Body language at work

A person need not always has to speak to convey your feelings. Most of the time person’s body gestures are doing the talking which is even mentioned by cricket commentators while the game is going. While verbal communication has its own impact, it’s the gestures and involuntary movements of body parts or non-verbal communication that convey the strongest messages. The person or persons receiving the communication remember the body gestures (language) more than words. It is true as concluded by many experts in the field.

This is the reason why it is very important to have the right body language when you plan to make an impression or do not wish to be interpreted wrongly in an office environment.

It gives them an insight into the confidence or discomfort of the person communicating. It tells them about how much the person believes in what he is saying and whether he wants to be offensive, defensive or a partner.

What is conveyed through gestures is important because people who don’t know the communicator very well are likely to misinterpret the silent messages the body sends out. That’s why it helps to be aware of and control one’s hand and eye movements and facial expressions.

Facial expressions reflect emotional side – a smile on the face with some relevant content is an effective weapon.

Here are some tips to train your body to- give the right message:

What you say and how you say is important. Conviction and depth in voice assures one’s determination and interest in the subject.

Be confident and relaxed in an office meeting. However, don’t appear to be too relaxed as it gives the impression that you are not interested in what’s going on.

If you are in an interview and want to talk about your achievements, look your interviewer in the eye while talking otherwise the interviewer may doubt your claims.

In prolonged meetings, make sure that your body language doesn’t convey your is like of boredom with the proceedings.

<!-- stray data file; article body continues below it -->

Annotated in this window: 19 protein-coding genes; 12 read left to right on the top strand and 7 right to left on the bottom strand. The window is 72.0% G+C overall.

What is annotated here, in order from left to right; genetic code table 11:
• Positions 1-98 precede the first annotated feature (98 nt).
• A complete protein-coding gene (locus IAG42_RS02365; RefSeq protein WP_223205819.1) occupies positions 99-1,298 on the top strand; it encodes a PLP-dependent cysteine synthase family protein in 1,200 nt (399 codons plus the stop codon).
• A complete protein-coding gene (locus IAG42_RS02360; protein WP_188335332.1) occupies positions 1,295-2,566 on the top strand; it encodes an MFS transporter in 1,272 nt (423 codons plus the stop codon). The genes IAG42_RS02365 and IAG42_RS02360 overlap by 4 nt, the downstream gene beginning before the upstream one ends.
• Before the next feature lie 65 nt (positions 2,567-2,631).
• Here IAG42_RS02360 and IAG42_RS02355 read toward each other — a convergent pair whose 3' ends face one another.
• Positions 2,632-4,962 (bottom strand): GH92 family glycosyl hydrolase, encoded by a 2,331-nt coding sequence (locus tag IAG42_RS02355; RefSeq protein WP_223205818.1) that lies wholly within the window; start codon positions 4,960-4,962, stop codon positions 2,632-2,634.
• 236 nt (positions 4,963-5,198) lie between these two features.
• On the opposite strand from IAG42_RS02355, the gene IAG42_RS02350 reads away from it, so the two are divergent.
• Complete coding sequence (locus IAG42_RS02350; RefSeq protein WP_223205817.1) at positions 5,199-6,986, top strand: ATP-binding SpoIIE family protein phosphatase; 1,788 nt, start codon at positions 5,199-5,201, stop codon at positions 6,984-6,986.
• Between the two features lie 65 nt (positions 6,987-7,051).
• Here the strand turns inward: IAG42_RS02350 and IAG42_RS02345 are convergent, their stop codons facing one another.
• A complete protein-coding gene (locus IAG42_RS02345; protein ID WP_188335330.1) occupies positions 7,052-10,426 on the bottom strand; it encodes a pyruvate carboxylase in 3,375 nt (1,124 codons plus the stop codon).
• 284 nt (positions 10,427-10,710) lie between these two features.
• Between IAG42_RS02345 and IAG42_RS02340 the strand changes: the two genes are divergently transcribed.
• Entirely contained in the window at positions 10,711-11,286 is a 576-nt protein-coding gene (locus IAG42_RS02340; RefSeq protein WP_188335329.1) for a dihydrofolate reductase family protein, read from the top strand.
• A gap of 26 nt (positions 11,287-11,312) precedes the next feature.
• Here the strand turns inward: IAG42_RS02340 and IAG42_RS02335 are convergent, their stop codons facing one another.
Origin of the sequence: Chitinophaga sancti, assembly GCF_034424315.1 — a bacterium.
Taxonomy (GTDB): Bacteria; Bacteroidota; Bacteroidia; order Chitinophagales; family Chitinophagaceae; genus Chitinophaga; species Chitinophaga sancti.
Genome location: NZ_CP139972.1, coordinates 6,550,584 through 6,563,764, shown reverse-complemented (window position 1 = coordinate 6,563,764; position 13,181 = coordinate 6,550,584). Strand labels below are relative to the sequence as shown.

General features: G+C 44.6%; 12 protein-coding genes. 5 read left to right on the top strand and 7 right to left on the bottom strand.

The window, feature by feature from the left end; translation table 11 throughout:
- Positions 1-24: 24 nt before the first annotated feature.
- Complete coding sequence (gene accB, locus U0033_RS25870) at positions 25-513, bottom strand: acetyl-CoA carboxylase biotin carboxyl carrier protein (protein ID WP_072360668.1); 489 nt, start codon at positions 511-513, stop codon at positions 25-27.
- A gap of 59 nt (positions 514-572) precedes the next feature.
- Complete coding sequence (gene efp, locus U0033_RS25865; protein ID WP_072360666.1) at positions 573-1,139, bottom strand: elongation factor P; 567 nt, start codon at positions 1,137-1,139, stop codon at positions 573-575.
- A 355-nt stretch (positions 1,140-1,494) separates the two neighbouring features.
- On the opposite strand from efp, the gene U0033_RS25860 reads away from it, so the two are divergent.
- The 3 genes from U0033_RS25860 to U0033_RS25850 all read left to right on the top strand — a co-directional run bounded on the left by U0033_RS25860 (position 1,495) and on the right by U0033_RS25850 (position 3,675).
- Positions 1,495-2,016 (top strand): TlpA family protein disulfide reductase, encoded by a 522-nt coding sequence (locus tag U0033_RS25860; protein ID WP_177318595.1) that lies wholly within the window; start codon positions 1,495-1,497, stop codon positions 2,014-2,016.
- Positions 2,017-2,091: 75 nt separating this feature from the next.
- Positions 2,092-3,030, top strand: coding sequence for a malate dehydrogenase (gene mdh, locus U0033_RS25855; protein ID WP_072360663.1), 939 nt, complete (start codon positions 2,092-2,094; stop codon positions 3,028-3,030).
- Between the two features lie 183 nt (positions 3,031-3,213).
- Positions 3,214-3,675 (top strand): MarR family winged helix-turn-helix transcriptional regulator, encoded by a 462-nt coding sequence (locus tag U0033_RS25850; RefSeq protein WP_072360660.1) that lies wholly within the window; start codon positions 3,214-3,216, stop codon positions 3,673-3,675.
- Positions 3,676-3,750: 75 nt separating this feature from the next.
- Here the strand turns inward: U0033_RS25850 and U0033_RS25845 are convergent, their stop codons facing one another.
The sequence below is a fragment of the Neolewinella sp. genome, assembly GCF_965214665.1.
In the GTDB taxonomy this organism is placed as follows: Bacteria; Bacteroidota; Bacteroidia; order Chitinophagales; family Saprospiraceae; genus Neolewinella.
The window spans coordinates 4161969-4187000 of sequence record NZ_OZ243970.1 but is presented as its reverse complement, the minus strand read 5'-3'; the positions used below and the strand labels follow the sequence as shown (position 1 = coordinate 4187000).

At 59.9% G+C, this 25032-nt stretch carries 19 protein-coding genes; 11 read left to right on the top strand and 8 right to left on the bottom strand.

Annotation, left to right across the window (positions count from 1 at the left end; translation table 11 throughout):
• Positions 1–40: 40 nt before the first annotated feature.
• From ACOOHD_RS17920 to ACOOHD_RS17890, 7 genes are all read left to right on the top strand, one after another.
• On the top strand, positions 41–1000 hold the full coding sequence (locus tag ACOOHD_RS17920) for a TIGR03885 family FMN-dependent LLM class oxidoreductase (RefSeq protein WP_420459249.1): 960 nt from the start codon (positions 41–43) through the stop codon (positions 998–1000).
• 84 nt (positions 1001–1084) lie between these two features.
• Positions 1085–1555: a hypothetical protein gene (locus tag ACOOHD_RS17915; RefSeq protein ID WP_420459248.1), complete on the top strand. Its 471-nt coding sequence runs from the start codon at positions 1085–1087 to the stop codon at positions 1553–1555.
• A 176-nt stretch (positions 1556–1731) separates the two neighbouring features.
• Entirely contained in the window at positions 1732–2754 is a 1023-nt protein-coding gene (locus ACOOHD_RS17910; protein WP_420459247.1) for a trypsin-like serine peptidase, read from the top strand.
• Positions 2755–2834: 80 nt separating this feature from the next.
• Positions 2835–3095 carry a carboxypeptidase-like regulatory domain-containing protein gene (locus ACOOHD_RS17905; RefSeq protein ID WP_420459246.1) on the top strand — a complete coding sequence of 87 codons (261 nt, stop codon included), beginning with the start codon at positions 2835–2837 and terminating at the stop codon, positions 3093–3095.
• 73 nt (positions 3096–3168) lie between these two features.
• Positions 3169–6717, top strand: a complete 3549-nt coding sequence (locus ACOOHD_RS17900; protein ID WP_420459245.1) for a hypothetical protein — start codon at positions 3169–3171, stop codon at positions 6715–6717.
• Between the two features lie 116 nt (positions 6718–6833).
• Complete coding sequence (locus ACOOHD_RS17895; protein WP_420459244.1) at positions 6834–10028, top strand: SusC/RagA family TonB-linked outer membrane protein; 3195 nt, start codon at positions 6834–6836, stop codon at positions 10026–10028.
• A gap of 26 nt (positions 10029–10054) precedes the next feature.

Greet your interviewer or a prospective client with a firm handshake. Limp and clammy hands convey your nervousness.

If you are in a meeting and the other person gets a call, try and look away or appear busy as it gives her a sense of privacy. But do not ask if you should go out of the room.

Beware of using too many hand gestures as they lead people to believe that you are angry or are getting aggressive.

An assertive behavior, go-getter tactics and pleasant appearance is always preferred over a blunt looking, difficult to figure out behavior.

  • Avak

    Here are some more important body gestures with their implcations.I hope they prove useful .

    Arms crossed over chest – Defensiveness or anxiety

    Swinging arm – Want to walk away from a situation

    Eye blinking – Fast blinking signals stress

    Downward gaze – Feeling defeated

    Taking notes – Shows interest or involvement

    Hand over mouth – Can mean boredom

    Arms behind head and leaning back – Looking for power or control

    Unbuttoning coat – Openness

    Buttoning coat – Feels trapped and wants to leave

    Standing with hands behind back – Confidence

    Clearing throat – Nervousness

    Rubbing back of neck – Defensiveness

    Hands flat on table – Ready to agree

    Stroking chin – Evaluating or thinking

    Foot tapping – Impatience

    Rubbing the eye – Doubt or disbelief

    Rubbing hands – Anticipation

    Tilted head – Interest

    Pulling / tugging ear – Indecision

  • Meghna


    Nice post on body gestures at work……………..